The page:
If you come from a traditional database background, you are probably used to creating and maintaining indexes on most of your data. In a relational database, indexes can speed up queries but at a cost of slower data insertion.

In Druid, on the other hand, you never see a CREATE INDEX statement. Instead, Druid automatically indexes all data, creating optimized storage segments that provide high performance for all data types - and you never need to select or manage indexes. Let’s look at some of these data organization features!

Druid Bitmap Indexes

Druid uses bitmap indexes. These are created automatically on all string columns and on each subfield of a JSON column. Let’s look at this design choice in some more detail.

Types of indexes in a relational database

Relational databases use a B-tree index as their primary index type. A relational table often has a primary key that can be used to uniquely identify a row in the table. A B-tree index maps individual keys to the rows that contain them. Its use cases are:

  • enforcing uniqueness of a key during inserting
  • quickly looking up a single value for updates, inserts, and (sometimes) join queries.

A B-tree index is not a good choice for analytical queries where you have, as a rule, many rows with the same value, and you want to retrieve and aggregate data in bulk. It is also to be noted that due to the structure of a B-tree index, lookups are O(log n) complexity, which may be impractical for large tables.

Bitmap indexes - why?

Bitmap indexes came up as relational databases were enhanced with analytical features. A bitmap index stores, for each value, a bit array where the position of each row that has a 1 bit and all the other positions are 0. It can be thought of as an inverted index that maps not a row number to a value, but a value to a collection of rows where the value occurs.

This has a number of advantages:

  • Fast lookup of all rows for a value. Because the bitmap index is an array, such lookups are O(1).
  • Even better, bitmap indexes are mergeable in any combination. To model logical conditions such as the union or intersection of filters, just apply bitwise logical OR and AND operations to the bitmap.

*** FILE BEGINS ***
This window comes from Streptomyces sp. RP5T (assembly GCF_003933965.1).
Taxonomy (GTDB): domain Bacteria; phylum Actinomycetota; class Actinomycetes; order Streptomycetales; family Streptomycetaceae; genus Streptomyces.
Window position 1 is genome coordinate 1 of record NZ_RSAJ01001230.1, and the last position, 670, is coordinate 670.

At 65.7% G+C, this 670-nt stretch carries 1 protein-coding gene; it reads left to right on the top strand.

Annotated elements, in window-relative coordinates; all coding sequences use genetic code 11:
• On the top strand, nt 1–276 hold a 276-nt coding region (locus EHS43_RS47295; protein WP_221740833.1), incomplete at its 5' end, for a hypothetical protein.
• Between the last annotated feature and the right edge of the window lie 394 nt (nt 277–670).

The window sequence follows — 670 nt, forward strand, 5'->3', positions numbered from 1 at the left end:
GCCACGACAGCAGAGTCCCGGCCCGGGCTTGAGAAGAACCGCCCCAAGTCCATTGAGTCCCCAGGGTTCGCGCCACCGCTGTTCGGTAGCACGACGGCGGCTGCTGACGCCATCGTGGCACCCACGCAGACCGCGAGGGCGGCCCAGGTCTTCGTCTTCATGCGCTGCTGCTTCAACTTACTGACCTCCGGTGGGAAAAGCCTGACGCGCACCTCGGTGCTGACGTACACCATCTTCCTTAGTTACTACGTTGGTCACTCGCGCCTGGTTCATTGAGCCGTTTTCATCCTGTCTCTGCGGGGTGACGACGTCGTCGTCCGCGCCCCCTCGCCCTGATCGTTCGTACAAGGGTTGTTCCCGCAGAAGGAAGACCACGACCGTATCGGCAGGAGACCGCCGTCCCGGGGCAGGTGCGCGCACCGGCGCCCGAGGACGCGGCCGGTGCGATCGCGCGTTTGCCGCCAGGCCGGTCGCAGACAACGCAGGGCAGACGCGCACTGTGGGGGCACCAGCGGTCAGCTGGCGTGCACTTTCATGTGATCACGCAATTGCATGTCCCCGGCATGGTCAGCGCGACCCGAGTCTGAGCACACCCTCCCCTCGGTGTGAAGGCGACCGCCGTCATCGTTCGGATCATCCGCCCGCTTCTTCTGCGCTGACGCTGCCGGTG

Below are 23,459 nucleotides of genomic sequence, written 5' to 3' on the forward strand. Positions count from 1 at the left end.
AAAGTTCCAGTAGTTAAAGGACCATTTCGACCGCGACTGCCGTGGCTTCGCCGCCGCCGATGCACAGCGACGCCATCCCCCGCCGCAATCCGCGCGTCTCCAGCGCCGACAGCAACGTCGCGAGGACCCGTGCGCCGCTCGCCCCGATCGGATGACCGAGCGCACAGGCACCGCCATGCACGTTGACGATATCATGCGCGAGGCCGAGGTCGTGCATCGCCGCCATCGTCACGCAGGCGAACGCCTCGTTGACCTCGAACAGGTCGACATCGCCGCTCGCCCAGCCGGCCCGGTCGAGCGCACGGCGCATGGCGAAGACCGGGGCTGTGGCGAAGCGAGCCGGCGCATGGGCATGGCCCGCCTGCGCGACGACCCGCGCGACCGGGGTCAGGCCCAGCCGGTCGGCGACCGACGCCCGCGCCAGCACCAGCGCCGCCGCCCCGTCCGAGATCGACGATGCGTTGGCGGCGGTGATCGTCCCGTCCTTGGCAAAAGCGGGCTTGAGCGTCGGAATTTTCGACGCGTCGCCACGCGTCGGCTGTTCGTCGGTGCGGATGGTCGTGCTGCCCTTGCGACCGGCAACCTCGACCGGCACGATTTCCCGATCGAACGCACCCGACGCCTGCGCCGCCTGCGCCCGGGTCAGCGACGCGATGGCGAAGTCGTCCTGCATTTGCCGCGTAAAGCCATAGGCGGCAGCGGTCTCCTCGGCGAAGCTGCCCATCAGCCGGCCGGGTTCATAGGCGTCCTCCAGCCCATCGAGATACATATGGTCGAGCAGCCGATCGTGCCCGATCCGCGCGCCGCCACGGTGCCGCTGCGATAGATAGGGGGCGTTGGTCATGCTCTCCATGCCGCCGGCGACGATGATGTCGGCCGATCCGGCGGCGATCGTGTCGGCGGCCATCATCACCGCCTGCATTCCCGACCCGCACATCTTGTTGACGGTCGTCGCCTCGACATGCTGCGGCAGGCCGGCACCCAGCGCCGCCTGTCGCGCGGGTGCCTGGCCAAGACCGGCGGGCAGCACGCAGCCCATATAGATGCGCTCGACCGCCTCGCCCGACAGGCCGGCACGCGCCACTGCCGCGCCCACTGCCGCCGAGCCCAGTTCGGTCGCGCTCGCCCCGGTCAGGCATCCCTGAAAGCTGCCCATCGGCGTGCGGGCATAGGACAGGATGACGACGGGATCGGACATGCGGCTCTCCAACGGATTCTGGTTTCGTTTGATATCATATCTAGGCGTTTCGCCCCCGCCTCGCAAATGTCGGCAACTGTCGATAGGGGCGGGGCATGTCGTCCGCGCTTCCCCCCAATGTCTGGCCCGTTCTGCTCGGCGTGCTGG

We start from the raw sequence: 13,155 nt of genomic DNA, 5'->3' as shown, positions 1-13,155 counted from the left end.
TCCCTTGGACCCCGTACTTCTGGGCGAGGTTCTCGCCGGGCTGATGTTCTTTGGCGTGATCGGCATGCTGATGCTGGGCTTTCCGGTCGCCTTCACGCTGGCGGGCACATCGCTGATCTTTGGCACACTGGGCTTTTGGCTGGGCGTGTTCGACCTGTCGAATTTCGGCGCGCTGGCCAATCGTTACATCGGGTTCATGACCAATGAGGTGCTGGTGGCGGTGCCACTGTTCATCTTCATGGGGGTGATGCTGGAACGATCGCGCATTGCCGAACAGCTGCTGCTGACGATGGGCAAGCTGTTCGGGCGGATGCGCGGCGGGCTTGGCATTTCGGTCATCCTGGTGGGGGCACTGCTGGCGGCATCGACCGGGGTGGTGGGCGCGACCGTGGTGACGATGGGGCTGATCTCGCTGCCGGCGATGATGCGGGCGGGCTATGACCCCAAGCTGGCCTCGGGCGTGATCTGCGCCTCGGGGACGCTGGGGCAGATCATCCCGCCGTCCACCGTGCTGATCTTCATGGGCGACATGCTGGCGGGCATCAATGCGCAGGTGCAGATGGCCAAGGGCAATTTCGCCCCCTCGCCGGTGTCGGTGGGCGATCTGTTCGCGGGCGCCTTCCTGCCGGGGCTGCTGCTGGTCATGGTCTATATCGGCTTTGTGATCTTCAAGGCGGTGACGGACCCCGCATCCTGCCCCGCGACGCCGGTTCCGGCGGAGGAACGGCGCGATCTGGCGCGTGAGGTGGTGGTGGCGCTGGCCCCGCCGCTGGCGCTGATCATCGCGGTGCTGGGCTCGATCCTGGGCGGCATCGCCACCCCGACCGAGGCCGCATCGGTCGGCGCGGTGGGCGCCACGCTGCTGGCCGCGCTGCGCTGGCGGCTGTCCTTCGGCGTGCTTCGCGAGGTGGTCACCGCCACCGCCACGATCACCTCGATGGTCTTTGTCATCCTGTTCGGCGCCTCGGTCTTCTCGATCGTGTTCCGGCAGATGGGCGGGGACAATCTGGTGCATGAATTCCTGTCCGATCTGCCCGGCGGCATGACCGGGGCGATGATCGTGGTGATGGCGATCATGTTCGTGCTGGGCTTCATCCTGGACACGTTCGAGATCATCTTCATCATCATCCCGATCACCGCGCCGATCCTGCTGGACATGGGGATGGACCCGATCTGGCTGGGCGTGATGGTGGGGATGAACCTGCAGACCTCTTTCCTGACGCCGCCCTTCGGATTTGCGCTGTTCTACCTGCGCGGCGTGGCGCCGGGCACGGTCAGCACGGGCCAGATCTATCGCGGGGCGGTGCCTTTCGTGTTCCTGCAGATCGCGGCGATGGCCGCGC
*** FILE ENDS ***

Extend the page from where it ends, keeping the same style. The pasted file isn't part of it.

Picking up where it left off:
• Bitmaps are always segment local and thus fast to maintain. If your data is partitioned or sharded, the bitmap index is partitioned in the same way.

For high cardinality and sparse data, a forward index such as a B-tree may be faster but there are ways to get the best of both worlds. I’ll get to that in a moment.

Why doesn’t Druid use B-tree indexes as a general option? Unlike a bitmap index, a B-tree index has to be global to be fast. (A global index spans the whole table, disregarding any partitioning.) This makes insertion and index maintenance quite expensive.

How Druid implements the best of forward and inverted index: Druid roaring bitmaps

Let’s talk about sparse indexes for a moment. Contrary to a widespread belief, regular bitmaps are best for columns with medium cardinality. If the cardinality of a column is very low, the index is not very selective and you need to read a lot of data anyway. If the cardinality is very high, you have a different problem: Each value is only present in a small fraction of rows, so you would waste a lot of space storing zeroes for each value.

This is why Druid does not just implement bitmap indexes. Instead, bitmap indexes are by default compressed using Roaring bitmap indexes. The roaring bitmap algorithm cuts up the bitmap into pages of 216 rows. If the page has very few 1 bits, it stores a list of row IDs instead.

Roaring bitmaps also support run-length encoding of pages, which is particularly effective when indexing a dimension that is also used to pre-sort the data - more about this later.

Bitmap indexes and multi-value dimensions

Multi-value dimensions go nicely with bitmap indexes. A multi-value field would just have a bit set for every value that occurs in the cell. That is another reason to prefer bitmap indexes.

Colocating Data: Partitioning and Clustering

In relational data modeling, the main abstraction is that you look at the table as a whole. There is no implicit ordering in the way the data is laid out. It has long been known that this is not the best model for analytical queries. That is why there are options in Druid that inform the physical layout of the data.

Time partitioning, granularities and sorting by time